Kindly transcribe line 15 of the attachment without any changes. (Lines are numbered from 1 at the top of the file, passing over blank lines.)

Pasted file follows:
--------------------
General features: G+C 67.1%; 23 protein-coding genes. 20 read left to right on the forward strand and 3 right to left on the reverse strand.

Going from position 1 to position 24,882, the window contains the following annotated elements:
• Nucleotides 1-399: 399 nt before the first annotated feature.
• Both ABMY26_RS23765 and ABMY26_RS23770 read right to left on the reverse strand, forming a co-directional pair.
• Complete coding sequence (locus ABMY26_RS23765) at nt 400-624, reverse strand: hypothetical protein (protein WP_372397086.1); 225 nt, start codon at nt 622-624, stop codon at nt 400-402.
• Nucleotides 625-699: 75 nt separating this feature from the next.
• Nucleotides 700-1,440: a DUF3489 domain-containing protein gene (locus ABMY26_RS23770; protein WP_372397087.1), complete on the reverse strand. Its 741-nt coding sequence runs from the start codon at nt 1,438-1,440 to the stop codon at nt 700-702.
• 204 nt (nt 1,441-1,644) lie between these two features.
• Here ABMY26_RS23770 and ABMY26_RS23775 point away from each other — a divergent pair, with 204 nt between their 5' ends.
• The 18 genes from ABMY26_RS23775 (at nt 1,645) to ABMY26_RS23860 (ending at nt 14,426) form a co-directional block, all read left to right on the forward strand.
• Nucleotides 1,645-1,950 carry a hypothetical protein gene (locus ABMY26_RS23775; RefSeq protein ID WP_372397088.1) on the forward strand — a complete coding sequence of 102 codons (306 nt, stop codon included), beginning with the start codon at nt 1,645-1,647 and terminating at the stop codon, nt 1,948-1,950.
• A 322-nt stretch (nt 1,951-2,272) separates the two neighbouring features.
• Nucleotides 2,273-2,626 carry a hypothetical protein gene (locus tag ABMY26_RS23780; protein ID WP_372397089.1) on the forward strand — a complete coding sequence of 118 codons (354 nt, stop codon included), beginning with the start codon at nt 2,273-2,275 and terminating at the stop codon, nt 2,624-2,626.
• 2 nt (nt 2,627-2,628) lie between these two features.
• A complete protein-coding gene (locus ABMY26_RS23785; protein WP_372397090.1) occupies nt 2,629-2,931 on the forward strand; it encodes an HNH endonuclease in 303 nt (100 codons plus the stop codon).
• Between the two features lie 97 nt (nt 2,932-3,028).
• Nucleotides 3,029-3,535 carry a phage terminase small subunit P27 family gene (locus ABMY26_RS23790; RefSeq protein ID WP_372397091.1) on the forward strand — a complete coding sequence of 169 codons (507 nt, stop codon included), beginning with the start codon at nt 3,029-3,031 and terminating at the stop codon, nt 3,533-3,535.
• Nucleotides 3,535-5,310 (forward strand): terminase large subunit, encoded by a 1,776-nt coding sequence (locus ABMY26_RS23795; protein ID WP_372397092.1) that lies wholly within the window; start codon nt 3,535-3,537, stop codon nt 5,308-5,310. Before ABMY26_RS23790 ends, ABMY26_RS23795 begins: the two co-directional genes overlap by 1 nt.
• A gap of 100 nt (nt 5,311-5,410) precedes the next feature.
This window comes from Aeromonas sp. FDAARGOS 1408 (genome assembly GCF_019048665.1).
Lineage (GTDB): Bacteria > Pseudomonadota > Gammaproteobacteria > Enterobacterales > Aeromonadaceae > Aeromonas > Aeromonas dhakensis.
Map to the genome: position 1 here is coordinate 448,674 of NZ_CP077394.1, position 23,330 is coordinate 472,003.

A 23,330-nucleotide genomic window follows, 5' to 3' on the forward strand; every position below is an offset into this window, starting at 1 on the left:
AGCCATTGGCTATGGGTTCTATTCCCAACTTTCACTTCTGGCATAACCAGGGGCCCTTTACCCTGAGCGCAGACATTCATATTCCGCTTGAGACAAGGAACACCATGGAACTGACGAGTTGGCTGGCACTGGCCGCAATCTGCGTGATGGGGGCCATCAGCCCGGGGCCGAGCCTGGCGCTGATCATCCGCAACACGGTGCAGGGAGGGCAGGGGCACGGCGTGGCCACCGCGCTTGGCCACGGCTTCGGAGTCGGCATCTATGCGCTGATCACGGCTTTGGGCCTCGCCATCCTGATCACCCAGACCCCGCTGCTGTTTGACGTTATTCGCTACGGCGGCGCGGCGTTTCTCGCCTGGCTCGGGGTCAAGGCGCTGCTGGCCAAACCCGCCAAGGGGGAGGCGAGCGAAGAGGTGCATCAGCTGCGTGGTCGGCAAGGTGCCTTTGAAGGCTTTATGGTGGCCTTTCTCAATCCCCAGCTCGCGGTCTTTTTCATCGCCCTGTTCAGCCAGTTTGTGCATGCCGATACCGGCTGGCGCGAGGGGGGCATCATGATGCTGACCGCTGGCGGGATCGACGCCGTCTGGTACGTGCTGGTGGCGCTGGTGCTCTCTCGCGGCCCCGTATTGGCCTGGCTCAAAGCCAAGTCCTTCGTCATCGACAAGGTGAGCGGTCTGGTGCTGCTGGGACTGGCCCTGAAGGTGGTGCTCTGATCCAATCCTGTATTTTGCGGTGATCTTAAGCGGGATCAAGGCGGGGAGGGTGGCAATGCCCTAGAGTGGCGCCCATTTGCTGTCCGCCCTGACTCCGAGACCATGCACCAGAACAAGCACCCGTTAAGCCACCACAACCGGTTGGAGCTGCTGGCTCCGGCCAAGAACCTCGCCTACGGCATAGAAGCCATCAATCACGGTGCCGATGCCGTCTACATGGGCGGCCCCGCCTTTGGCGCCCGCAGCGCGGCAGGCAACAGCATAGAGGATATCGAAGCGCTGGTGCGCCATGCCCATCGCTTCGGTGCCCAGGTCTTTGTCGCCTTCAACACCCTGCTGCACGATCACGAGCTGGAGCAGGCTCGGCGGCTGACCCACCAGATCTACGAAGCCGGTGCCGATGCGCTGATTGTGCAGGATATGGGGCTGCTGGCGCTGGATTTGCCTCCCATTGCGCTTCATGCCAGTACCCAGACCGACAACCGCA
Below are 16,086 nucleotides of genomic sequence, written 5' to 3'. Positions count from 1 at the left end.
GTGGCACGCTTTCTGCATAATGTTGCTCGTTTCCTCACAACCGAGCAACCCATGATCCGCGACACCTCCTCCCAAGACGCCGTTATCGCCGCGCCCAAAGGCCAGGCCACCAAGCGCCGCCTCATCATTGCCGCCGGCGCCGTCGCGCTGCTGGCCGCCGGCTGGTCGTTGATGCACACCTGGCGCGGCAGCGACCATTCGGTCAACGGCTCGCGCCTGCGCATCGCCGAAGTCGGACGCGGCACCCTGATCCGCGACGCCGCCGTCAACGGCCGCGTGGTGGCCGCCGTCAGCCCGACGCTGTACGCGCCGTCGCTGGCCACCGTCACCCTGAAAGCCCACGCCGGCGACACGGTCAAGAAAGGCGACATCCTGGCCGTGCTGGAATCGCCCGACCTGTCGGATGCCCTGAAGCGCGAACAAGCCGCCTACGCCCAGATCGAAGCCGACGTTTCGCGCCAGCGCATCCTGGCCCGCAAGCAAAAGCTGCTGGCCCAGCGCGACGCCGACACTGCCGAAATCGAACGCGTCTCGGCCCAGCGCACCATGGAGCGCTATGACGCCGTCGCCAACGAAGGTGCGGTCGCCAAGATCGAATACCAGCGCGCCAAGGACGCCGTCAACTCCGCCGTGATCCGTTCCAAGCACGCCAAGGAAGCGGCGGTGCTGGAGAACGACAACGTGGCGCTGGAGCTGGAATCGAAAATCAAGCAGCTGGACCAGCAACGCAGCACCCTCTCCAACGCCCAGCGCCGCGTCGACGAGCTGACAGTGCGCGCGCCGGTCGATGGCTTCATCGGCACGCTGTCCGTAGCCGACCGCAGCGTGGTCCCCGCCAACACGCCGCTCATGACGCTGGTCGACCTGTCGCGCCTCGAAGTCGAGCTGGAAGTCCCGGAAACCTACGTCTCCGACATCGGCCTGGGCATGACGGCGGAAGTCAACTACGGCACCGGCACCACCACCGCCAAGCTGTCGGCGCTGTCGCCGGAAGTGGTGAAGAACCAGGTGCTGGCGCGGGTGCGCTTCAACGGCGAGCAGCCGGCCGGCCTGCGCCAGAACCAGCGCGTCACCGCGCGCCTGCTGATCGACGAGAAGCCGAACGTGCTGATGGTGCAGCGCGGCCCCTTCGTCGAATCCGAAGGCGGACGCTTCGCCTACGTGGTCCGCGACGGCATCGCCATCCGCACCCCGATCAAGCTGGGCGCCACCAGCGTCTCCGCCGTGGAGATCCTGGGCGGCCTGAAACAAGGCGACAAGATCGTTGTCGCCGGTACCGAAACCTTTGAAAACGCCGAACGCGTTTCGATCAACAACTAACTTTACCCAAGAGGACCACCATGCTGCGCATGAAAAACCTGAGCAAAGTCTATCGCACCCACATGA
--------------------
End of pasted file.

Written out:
• A complete protein-coding gene (locus ABMY26_RS23785; protein WP_372397090.1) occupies nt 2,629-2,931 on the forward strand; it encodes an HNH endonuclease in 303 nt (100 codons plus the stop codon).